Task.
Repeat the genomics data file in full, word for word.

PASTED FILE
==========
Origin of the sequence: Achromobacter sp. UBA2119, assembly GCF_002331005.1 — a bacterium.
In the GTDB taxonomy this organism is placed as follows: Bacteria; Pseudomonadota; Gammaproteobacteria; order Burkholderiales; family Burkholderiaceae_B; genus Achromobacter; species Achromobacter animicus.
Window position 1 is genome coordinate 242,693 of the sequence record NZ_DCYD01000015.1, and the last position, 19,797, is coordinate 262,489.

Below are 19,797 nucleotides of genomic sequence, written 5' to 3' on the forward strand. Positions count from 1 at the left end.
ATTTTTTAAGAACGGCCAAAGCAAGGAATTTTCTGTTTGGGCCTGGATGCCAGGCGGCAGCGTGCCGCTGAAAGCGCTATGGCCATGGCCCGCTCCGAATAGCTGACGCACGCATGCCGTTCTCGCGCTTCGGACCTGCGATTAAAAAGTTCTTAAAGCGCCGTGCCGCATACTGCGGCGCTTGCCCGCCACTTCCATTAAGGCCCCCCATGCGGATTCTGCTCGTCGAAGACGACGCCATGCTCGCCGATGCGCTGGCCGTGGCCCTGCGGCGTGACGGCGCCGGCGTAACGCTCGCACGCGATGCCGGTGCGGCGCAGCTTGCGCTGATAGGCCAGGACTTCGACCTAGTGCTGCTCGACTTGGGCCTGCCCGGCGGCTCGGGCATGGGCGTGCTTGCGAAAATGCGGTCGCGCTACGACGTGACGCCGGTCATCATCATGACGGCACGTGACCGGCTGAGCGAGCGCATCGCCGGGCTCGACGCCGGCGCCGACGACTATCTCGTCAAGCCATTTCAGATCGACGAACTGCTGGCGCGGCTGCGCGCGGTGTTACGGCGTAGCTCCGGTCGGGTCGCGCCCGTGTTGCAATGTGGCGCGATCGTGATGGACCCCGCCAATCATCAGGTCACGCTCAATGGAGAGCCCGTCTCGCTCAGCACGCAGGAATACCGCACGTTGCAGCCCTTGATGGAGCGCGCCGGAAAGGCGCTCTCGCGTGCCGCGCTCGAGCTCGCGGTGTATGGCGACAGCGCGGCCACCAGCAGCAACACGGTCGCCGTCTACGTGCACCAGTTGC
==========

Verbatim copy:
Origin of the sequence: Achromobacter sp. UBA2119, assembly GCF_002331005.1 — a bacterium.
In the GTDB taxonomy this organism is placed as follows: Bacteria; Pseudomonadota; Gammaproteobacteria; order Burkholderiales; family Burkholderiaceae_B; genus Achromobacter; species Achromobacter animicus.
Window position 1 is genome coordinate 242,693 of the sequence record NZ_DCYD01000015.1, and the last position, 19,797, is coordinate 262,489.

Below are 19,797 nucleotides of genomic sequence, written 5' to 3' on the forward strand. Positions count from 1 at the left end.
ATTTTTTAAGAACGGCCAAAGCAAGGAATTTTCTGTTTGGGCCTGGATGCCAGGCGGCAGCGTGCCGCTGAAAGCGCTATGGCCATGGCCCGCTCCGAATAGCTGACGCACGCATGCCGTTCTCGCGCTTCGGACCTGCGATTAAAAAGTTCTTAAAGCGCCGTGCCGCATACTGCGGCGCTTGCCCGCCACTTCCATTAAGGCCCCCCATGCGGATTCTGCTCGTCGAAGACGACGCCATGCTCGCCGATGCGCTGGCCGTGGCCCTGCGGCGTGACGGCGCCGGCGTAACGCTCGCACGCGATGCCGGTGCGGCGCAGCTTGCGCTGATAGGCCAGGACTTCGACCTAGTGCTGCTCGACTTGGGCCTGCCCGGCGGCTCGGGCATGGGCGTGCTTGCGAAAATGCGGTCGCGCTACGACGTGACGCCGGTCATCATCATGACGGCACGTGACCGGCTGAGCGAGCGCATCGCCGGGCTCGACGCCGGCGCCGACGACTATCTCGTCAAGCCATTTCAGATCGACGAACTGCTGGCGCGGCTGCGCGCGGTGTTACGGCGTAGCTCCGGTCGGGTCGCGCCCGTGTTGCAATGTGGCGCGATCGTGATGGACCCCGCCAATCATCAGGTCACGCTCAATGGAGAGCCCGTCTCGCTCAGCACGCAGGAATACCGCACGTTGCAGCCCTTGATGGAGCGCGCCGGAAAGGCGCTCTCGCGTGCCGCGCTCGAGCTCGCGGTGTATGGCGACAGCGCGGCCACCAGCAGCAACACGGTCGCCGTCTACGTGCACCAGTTGC